This Fisherman Was Attacked By a Shark and Lived to Tell the Tale
Cue the "Jaws" theme. This article, which appeared in the August 1965 edition of Reader's Digest, is a firsthand account of a fisherman that was attacked by a shark and lived to tell his story.
This article was originally written by Rodney Fox, a Reader’s Digest “First Person” Award Winner. It appeared in the August 1965 edition of Reader’s Digest.
Kay looked quite miserable standing there as I said goodbye at 6:30 that Sunday morning in December 1963. She was expecting our first child, and the doctor had told her firmly: don’t go.
I wish now that the doctor’s advice had applied to me as well. Two hours later, however, found me standing on the cliff at Aldinga Beach—34 miles south of our home in Adelaide, South Australia. This was why I had set out so early. Now I had time to study carefully the dark patterns of bottom growth on the coral reef that shelves to seaward under the incoming blue-green swells.
Aldinga reef is a watery paradise, a teeming sea jungle, a happy hunting ground for underwater spearfishermen like myself. Forty of us––each in a black rubber suit and flippers, glass-windowed face mask, snorkel, lead-weighted belt and spearfishing gun––were waiting for the referee’s nine-o’clock whistle to announce that the annual South Australian Skin-Diving and Spearfishing Championship competition had begun.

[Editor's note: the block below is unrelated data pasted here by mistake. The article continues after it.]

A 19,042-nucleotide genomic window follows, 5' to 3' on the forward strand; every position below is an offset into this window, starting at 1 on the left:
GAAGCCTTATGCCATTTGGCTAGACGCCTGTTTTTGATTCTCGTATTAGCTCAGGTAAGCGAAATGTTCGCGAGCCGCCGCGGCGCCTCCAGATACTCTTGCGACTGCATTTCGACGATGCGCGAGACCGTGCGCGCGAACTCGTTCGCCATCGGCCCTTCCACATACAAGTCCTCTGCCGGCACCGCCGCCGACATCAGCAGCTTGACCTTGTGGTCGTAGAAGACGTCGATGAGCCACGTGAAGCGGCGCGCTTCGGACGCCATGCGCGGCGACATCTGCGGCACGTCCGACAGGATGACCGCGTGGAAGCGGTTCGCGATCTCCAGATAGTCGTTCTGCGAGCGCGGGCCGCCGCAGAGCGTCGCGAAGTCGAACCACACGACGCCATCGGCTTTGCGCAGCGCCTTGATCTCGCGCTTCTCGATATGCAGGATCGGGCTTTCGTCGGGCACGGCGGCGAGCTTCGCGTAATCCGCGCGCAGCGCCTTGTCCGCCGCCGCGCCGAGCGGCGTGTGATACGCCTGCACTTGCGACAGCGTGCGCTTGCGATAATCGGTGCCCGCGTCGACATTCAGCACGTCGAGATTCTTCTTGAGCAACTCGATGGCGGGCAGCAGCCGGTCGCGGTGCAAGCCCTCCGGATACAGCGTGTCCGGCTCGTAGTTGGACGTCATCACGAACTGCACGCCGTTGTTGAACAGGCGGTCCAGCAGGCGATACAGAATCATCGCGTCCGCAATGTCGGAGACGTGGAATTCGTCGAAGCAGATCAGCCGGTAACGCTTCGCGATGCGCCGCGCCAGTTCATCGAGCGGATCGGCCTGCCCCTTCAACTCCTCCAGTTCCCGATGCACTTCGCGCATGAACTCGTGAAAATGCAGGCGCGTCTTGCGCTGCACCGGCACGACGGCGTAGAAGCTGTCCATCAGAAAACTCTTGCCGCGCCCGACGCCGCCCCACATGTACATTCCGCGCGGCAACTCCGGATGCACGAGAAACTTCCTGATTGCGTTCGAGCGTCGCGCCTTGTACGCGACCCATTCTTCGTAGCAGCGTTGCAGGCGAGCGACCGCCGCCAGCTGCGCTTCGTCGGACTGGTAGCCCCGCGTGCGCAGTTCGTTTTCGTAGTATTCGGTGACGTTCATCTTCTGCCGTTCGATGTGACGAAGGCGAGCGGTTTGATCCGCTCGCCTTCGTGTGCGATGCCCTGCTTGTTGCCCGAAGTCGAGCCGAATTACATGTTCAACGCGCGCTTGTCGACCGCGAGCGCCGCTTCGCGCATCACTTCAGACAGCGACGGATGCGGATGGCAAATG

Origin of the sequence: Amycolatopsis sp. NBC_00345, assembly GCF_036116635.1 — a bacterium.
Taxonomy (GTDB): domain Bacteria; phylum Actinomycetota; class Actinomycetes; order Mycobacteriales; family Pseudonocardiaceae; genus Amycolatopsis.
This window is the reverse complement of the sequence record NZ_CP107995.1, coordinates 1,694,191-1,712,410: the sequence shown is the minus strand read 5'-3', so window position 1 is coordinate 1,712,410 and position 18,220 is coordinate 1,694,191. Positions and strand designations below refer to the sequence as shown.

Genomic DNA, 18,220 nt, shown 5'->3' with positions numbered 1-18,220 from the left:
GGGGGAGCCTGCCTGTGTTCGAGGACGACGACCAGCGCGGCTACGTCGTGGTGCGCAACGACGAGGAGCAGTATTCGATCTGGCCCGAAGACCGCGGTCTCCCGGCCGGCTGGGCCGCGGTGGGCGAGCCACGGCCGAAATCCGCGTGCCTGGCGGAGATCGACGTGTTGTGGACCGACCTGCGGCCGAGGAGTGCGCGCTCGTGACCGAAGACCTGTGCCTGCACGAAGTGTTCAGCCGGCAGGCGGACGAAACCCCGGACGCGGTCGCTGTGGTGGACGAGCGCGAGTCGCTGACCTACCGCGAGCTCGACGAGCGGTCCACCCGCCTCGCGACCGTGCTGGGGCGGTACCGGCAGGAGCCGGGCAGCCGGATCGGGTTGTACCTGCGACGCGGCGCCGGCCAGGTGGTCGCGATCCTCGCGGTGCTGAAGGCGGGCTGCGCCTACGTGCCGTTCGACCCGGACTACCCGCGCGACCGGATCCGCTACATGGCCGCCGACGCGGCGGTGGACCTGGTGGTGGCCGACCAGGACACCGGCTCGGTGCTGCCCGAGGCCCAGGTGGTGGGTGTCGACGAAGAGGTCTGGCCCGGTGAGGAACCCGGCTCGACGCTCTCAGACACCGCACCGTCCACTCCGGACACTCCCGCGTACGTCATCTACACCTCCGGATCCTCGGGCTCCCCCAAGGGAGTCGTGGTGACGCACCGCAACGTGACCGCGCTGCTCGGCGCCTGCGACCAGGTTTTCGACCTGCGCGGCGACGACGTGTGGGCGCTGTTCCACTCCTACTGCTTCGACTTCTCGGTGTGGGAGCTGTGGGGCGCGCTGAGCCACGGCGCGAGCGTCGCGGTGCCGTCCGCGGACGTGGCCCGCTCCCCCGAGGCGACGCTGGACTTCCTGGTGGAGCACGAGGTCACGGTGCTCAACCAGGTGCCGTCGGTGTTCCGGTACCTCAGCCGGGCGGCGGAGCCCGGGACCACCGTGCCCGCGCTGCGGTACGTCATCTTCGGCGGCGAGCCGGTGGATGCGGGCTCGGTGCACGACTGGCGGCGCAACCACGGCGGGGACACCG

Each of us would have five hours to bring in to the judges the biggest bag, reckoned both by total weight and by number of different species of fish. My own chances looked good. I had taken the 1961-62 championship and I had been runner-up the next season. I had promised Kay that this would be my last competition. I meant to clinch the title and then retire in glory, diving thenceforth only for fun, when Kay and I both might want to. I was 23 and, after months of training, at the peak of form. We were “free divers,” you understand, with no artificial breathing aids. I had trained myself to dive safely to 100 feet and to hold my breath for more than a minute without discomfort.
At the nine-o’clock whistle blast we waded into the surf. Each man towed behind him, by a light line tied to his lead-weight belt, a buoyant, hollow fish float. We would load our fish into these floats immediately on spearing them. This would minimize the amount of fresh blood released into the water. Blood might attract from out beyond the reef the big hunting fish––the always hungry and curious great predatory sharks that prowl the deeper water off the South Australian coast. Lesser sharks––like the bronze whaler and gray nurse––are familiar to skin divers and have not proved aggressive. Fortunately, the dreaded white hunter, or “white death” sharks, caught by professional fishermen in the open ocean, are rarely seen by skin divers. But as a precaution, two high-powered patrol boats crisscrossed our hunting area keeping a wary lookout.